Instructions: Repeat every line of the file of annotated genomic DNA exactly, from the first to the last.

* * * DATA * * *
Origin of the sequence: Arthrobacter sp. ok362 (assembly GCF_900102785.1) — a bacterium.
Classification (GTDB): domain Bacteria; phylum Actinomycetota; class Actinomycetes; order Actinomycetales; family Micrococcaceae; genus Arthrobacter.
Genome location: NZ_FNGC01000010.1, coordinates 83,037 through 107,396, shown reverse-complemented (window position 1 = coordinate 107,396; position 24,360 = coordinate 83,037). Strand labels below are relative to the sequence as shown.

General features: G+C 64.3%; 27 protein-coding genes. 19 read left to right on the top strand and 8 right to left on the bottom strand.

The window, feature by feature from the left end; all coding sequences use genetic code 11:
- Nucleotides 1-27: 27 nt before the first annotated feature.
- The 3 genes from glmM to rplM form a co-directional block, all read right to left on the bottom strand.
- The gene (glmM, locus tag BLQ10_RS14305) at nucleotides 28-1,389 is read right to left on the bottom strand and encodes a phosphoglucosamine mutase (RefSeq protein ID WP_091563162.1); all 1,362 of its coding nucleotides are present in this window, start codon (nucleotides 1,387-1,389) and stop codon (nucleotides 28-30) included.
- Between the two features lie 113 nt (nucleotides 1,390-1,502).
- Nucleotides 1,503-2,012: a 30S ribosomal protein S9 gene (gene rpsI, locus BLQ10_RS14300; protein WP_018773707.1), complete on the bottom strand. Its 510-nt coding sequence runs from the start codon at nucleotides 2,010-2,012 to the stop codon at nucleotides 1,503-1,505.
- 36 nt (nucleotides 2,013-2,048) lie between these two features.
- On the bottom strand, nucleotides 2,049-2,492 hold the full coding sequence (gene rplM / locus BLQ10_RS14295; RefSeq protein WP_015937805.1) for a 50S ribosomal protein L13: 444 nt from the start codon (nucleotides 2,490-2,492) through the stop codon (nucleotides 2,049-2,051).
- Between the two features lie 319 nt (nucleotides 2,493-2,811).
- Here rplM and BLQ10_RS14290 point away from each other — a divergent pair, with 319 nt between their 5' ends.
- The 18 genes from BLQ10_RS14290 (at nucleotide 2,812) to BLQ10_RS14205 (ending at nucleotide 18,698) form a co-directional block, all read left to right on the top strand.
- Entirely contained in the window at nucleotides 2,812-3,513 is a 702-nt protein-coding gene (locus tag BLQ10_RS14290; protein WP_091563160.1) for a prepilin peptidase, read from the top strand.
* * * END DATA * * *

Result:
Origin of the sequence: Arthrobacter sp. ok362 (assembly GCF_900102785.1) — a bacterium.
Classification (GTDB): domain Bacteria; phylum Actinomycetota; class Actinomycetes; order Actinomycetales; family Micrococcaceae; genus Arthrobacter.
Genome location: NZ_FNGC01000010.1, coordinates 83,037 through 107,396, shown reverse-complemented (window position 1 = coordinate 107,396; position 24,360 = coordinate 83,037). Strand labels below are relative to the sequence as shown.

General features: G+C 64.3%; 27 protein-coding genes. 19 read left to right on the top strand and 8 right to left on the bottom strand.

The window, feature by feature from the left end; all coding sequences use genetic code 11:
- Nucleotides 1-27: 27 nt before the first annotated feature.
- The 3 genes from glmM to rplM form a co-directional block, all read right to left on the bottom strand.
- The gene (glmM, locus tag BLQ10_RS14305) at nucleotides 28-1,389 is read right to left on the bottom strand and encodes a phosphoglucosamine mutase (RefSeq protein ID WP_091563162.1); all 1,362 of its coding nucleotides are present in this window, start codon (nucleotides 1,387-1,389) and stop codon (nucleotides 28-30) included.
- Between the two features lie 113 nt (nucleotides 1,390-1,502).
- Nucleotides 1,503-2,012: a 30S ribosomal protein S9 gene (gene rpsI, locus BLQ10_RS14300; protein WP_018773707.1), complete on the bottom strand. Its 510-nt coding sequence runs from the start codon at nucleotides 2,010-2,012 to the stop codon at nucleotides 1,503-1,505.
- 36 nt (nucleotides 2,013-2,048) lie between these two features.
- On the bottom strand, nucleotides 2,049-2,492 hold the full coding sequence (gene rplM / locus BLQ10_RS14295; RefSeq protein WP_015937805.1) for a 50S ribosomal protein L13: 444 nt from the start codon (nucleotides 2,490-2,492) through the stop codon (nucleotides 2,049-2,051).
- Between the two features lie 319 nt (nucleotides 2,493-2,811).
- Here rplM and BLQ10_RS14290 point away from each other — a divergent pair, with 319 nt between their 5' ends.
- The 18 genes from BLQ10_RS14290 (at nucleotide 2,812) to BLQ10_RS14205 (ending at nucleotide 18,698) form a co-directional block, all read left to right on the top strand.
- Entirely contained in the window at nucleotides 2,812-3,513 is a 702-nt protein-coding gene (locus tag BLQ10_RS14290; protein WP_091563160.1) for a prepilin peptidase, read from the top strand.